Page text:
At Latitude, we’re laser focused on building software that complements Web GIS implementation approaches. Geocortex integrates with ArcGIS Online and Portal for ArcGIS, it consumes web maps and other aspects of the Geoinformation Model, and leverages ArcGIS identities to personalize app experiences and provide the right content to the right users. We spent a considerable amount of time discussing Web GIS at our own user conference in May, and are committed to helping our customers understand it as it continues to influence technology changes.
Another interesting takeaway from the Q&A is how Esri’s position of ArcGIS Server is evolving. No, I’m not referring to this (I have no comment on that), there’s a far more interesting question worth a read, and a re-read: How would you describe ArcGIS for Server today? Succinctly, we’re seeing ArcGIS for Server positioned as all aspects of the Web GIS that might run on premise, including the traditionally independently positioned Portal for ArcGIS, and server extension products. ArcGIS Server is far more than just the GIS server in its classic form, and it's empowering to think of it as a the on-premises component of a broad-reaching Web GIS.
We’re excited about heading down to San Diego next week to and talk about all things Web GIS with Esri and our customers! Come visit us in Booth 311, and visit our event page to sign up for some of the presentations, demonstrations, and get togethers we have planned.
Esri first publicly previewed their upcoming ArcGIS WebApp Builder in the last few weeks, ending months of community speculation. Though we haven't been able to talk about it, Latitude Geographics has had visibility on this project for some time now. Advance information makes a real difference for our planning, and we’re grateful for the early access we've received from Esri as part of our close ongoing partnership.
We see the ArcGIS WebApp Builder (which we expect will be discussed in-depth at the Dev Summit in Palm Springs next week) as a necessary and very positive development for the Esri community, and we’re confident that the opportunity for Latitude Geographics to add compelling value to the viewer equation remains fundamentally unchanged.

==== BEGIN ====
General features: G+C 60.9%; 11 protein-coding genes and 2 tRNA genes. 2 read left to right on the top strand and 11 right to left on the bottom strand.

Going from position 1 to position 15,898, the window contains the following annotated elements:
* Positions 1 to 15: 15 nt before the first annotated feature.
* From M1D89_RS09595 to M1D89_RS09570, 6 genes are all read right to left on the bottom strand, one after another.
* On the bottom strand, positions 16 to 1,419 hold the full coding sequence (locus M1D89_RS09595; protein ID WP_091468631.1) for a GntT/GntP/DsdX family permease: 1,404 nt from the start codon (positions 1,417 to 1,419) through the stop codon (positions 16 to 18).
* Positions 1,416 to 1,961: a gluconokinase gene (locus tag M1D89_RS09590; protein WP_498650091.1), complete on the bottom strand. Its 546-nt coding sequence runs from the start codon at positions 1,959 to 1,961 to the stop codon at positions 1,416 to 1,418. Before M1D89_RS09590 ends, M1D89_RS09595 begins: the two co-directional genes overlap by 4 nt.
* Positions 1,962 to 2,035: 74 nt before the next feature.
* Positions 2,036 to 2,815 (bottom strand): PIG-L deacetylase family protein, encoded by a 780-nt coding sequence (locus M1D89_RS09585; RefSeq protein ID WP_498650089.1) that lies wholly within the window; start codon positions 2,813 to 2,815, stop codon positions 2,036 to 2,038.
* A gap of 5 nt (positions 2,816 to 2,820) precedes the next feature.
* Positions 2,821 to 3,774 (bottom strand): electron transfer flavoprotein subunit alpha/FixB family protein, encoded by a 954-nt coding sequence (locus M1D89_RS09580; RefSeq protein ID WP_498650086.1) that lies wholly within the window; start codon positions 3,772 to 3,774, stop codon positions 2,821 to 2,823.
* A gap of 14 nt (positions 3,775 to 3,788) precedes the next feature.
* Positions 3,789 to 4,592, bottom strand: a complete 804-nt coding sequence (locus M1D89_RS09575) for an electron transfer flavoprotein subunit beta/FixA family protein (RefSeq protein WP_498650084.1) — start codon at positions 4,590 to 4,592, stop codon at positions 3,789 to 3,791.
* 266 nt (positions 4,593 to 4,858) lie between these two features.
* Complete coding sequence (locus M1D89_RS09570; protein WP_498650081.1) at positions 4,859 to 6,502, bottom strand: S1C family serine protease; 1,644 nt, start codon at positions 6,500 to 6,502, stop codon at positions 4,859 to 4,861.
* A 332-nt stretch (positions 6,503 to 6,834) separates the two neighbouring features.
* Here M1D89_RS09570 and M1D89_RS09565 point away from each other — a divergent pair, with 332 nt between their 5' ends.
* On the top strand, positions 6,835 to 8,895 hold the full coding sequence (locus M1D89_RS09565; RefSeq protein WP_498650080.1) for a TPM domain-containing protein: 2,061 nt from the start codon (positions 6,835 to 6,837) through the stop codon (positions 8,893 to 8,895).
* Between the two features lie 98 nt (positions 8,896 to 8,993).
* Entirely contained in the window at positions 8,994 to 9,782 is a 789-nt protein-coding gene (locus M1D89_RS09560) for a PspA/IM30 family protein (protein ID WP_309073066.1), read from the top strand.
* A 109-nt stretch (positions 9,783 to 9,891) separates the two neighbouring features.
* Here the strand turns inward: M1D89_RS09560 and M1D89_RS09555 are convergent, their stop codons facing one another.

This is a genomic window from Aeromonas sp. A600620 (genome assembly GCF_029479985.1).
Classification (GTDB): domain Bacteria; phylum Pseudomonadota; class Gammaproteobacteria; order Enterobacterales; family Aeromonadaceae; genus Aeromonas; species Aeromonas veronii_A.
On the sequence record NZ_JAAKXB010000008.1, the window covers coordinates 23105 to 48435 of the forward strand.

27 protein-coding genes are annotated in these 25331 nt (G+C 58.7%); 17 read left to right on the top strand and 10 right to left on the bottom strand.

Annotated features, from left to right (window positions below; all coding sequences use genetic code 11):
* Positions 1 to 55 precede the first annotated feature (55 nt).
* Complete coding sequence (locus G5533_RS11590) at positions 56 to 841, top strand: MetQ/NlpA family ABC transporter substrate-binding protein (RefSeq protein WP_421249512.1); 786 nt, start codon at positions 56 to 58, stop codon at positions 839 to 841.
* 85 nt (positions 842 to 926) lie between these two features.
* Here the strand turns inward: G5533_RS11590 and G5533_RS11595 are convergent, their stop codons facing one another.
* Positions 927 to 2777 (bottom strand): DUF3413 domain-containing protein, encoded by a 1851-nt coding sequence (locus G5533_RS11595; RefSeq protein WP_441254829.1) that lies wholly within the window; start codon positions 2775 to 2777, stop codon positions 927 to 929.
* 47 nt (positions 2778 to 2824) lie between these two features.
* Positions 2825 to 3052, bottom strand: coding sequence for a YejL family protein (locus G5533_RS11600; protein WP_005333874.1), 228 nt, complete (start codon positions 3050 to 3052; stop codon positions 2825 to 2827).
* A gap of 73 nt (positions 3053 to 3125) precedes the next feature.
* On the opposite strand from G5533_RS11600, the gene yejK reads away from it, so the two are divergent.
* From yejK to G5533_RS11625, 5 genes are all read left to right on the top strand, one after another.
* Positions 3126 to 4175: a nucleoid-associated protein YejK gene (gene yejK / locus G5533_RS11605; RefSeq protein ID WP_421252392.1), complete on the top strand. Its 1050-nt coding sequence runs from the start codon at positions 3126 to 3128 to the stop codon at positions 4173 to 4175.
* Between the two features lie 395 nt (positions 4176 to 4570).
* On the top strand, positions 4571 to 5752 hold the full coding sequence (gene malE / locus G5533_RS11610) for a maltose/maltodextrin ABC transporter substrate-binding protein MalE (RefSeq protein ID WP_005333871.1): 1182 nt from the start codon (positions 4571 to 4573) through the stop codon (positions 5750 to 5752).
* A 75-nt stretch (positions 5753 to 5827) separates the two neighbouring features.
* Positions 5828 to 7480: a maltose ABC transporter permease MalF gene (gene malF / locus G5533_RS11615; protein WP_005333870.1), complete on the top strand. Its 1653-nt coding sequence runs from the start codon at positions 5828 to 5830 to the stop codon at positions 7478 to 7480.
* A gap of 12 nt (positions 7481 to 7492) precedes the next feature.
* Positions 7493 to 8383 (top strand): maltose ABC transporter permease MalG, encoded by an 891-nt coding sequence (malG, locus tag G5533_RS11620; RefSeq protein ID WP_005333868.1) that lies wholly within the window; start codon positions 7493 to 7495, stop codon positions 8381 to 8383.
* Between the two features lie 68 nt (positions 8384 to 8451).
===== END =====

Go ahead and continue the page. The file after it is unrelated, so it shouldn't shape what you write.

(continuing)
For us, being complementary (and not competitive) is key. However, that’s not to say there isn’t going to be some overlap. When we first architected our HTML5 viewer more than two years ago, we made decisions to separate the structure and plumbing of the viewer from the reusable components (modules/widgets) that live within it. This “framework design” is a common way of building software systems, and Esri is taking a similar approach with the ArcGIS WebApp Builder. So while there is some overlap in the underlying viewer frameworks, there’s also exciting potential to pick and choose reusable components from either viewer to best suit project requirements.
As always, our strategy is to help customers get even more done today, while keeping customers closely aligned with core Esri technology. We’re excited about Esri’s ArcGIS WebApp Builder. Our planned integration will open up a large new market of potential customers, avoid redundant development over time, and maximize alignment.
If you’re looking for something more specific or definitive right now in terms of scope and timelines, we can’t provide that just yet. The reality is that our work can’t get ahead of the realities of how (and when) real-world technology develops. The future has yet to unfold, but rest assured we're watching closely and we'll be there to help you make the most of it.
Now that our own user conference has wrapped up, we are looking forward to the next big event on our calendar: the 2013 Esri International User Conference. If you are attending the conference, you will be able to find us throughout the week in a number of ways.
Scheduled demo at the 2012 Esri User Conference
1) Exhibit Hall, with Scheduled Demos
Tuesday, July 9 @ 5pm
Wednesday, July 10 @ 5pm